AC: We give them ideas, free tickets, etc. We make monthly calls and send out newsletters the first year to the mentors, child and their parents.
OMC: How are the kid’s parents involved in the relationship? Are they ever resentful that they need someone else to help provide for their child?
AC: A parent has to enroll their child and give consent before we can work on a match.
OMC: What are the demographics of your mentors? Do you have more women than men?
AC: Yes. Females are more likely to volunteer than males. In fact, 65 percent of our mentors are women and 35 percent are men, but our kids are 50/50, so we end up not having enough males to match with the little boys on our waiting list.
OMC: How long is your waiting list?
AC: We have 800 kids on our waiting list. The need in this community is huge.
OMC: What is the racial balance of your kids and mentors?
AC: Fifty percent of the kids we serve are African American; 24 percent are white; and 11 percent are Latino. However, most of our volunteers are white, so we end up with an ethnicity imbalance. Once you get the gender issue under control, trying to match ethnicities narrows the pool even more.
We are most in need of African American male mentors.
OMC: Where did you grow up and where did you attend college?
AC: I grew up in the Milwaukee area. I just got my master’s degree in management from Cardinal Stritch in December. It’s a funny thing when you’re pushing 50 and going to college. That was trip. But it was the best thing I did. It was so helpful and reassuring in my new CEO role. It was really good to step into an organization with both feet on the ground and having that fresh graduate experience.
I have always reported to someone, and I am confident that I am absolutely qualified for this position. Having 25 years of experience under my belt is a good, good thing but to have the latest and greatest management information is amazing.
OMC: What do you like to do when you are not working?
AC: The time I spend with my family and my friends is very valuable. My free time is relationship driven. I am a believer in lifelong learning, and that there’s a lot to learn on the job as well as off the job. When I spend time with the kids in my family, I learn a lot. Let me tell you, if you spend a Saturday afternoon with a 7-year-old, you will learn a lot. You will learn so much about yourself.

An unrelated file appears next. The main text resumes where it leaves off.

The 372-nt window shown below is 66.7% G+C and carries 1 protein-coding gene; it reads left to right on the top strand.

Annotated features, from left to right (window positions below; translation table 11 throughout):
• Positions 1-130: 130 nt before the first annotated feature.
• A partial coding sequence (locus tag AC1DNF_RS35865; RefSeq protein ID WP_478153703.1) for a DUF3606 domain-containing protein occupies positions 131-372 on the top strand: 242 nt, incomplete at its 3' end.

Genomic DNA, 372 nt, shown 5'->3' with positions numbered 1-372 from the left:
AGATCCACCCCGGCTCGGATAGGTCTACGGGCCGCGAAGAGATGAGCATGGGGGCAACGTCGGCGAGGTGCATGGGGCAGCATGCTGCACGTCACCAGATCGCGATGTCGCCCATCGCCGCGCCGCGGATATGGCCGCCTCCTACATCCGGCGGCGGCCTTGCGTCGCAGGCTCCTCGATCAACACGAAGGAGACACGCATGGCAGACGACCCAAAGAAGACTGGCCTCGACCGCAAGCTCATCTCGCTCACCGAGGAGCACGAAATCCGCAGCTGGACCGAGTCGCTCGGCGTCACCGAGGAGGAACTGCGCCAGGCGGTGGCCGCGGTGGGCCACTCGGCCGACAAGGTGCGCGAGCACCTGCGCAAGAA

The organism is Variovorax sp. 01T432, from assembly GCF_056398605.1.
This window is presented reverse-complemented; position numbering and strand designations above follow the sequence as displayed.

OMC: Compared to other cities, is there more or less of a need for mentors in Milwaukee?
AC: That’s a great question. We are so not alone in our need. Milwaukee is not in a unique situation in regards to the number of children out there who need our help. Every city our size has the same issue and struggles: not enough volunteers and a long waiting list. I was just at a national conference and everyone was talking about the same thing: We need to reach a million kids. In Milwaukee, we’re not there yet, but it isn’t just Milwaukee.
OMC: What do you love about Milwaukee?
AC: It’s a town that’s small enough to feel like you’re connected, and it’s big enough where there’s a nice sized loop of people making a difference. There are a lot of people in this town focused on doing good things. Milwaukee is like a big family. It’s a city, but there is still a connection. I love Chicago and I lived in Chicago, but that connection isn’t there because there are too many people. Milwaukee is a great place to get involved. You can really make a difference. BBBS is truly making a difference.
Molly Snyder started writing and publishing her work at the age 10, when her community newspaper printed her poem, "The Unicorn.” Since then, she's expanded beyond the subject of mythical creatures and written in many different mediums but, nearest and dearest to her heart, thousands of articles for OnMilwaukee.
Molly is a regular contributor to FOX6 News and numerous radio stations as well as the co-host of "Dandelions: A Podcast For Women.” She's received five Milwaukee Press Club Awards, served as the Pfister Narrator and is the Wisconsin State Fair’s Celebrity Cream Puff Eating Champion of 2019.